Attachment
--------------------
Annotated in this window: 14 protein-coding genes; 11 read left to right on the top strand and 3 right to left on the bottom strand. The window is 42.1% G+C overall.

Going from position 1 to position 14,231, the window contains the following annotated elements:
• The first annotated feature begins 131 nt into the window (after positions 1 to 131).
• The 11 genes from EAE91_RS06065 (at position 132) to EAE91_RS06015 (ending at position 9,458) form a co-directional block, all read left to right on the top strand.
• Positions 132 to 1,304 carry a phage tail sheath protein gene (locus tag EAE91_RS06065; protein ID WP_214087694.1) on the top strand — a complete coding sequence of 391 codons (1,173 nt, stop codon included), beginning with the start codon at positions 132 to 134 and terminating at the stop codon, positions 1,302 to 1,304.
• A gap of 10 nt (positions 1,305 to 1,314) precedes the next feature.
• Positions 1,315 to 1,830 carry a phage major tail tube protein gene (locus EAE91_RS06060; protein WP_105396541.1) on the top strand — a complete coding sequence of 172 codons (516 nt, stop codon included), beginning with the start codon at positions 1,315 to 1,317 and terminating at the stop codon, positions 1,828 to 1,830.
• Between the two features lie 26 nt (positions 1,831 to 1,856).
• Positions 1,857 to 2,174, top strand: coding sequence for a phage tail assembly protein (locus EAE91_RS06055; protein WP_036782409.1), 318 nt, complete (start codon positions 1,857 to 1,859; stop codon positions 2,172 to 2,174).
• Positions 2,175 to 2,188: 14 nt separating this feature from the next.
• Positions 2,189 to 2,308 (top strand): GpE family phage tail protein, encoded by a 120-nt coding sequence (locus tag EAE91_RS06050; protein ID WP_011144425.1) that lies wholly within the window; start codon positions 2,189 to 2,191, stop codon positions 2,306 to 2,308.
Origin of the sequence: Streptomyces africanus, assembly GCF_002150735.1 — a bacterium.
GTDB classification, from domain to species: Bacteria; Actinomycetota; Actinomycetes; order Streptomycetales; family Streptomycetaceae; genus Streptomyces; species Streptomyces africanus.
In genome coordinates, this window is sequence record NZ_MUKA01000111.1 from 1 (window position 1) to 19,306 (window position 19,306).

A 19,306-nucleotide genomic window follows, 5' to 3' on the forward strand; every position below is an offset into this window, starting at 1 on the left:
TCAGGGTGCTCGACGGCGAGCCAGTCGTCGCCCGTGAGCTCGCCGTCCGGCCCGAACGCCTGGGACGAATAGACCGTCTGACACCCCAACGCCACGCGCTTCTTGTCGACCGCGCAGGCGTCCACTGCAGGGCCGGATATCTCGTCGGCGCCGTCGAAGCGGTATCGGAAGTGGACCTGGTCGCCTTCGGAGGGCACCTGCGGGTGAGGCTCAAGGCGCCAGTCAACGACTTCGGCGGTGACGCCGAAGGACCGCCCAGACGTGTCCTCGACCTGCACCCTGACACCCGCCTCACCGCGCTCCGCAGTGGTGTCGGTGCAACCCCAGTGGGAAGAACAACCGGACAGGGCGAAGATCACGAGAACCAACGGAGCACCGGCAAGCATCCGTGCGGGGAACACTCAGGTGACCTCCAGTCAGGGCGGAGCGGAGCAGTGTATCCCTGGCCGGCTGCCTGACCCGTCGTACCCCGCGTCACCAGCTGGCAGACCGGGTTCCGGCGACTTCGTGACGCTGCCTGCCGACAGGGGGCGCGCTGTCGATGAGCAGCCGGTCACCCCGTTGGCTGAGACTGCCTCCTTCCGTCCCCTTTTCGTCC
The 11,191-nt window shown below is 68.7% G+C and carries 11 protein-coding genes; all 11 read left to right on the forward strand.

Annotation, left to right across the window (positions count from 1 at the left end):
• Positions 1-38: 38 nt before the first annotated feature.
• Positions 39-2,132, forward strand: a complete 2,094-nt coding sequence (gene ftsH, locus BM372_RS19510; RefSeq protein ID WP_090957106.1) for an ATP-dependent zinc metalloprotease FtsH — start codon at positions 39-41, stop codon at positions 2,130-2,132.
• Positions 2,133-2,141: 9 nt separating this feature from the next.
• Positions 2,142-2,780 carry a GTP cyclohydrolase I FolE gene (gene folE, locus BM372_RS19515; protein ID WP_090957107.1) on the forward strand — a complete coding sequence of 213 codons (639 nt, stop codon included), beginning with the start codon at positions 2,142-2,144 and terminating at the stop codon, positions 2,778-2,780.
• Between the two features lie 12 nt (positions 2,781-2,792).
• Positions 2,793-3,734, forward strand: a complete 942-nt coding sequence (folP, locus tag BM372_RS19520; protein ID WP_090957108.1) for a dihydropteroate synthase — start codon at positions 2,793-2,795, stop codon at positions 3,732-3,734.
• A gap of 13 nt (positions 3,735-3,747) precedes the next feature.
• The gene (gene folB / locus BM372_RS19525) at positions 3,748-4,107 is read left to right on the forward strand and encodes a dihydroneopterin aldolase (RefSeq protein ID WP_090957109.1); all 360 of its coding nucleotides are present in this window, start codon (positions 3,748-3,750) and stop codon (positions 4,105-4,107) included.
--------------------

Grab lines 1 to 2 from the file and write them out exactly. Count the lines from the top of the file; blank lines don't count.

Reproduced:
Annotated in this window: 14 protein-coding genes; 11 read left to right on the top strand and 3 right to left on the bottom strand. The window is 42.1% G+C overall.

Going from position 1 to position 14,231, the window contains the following annotated elements: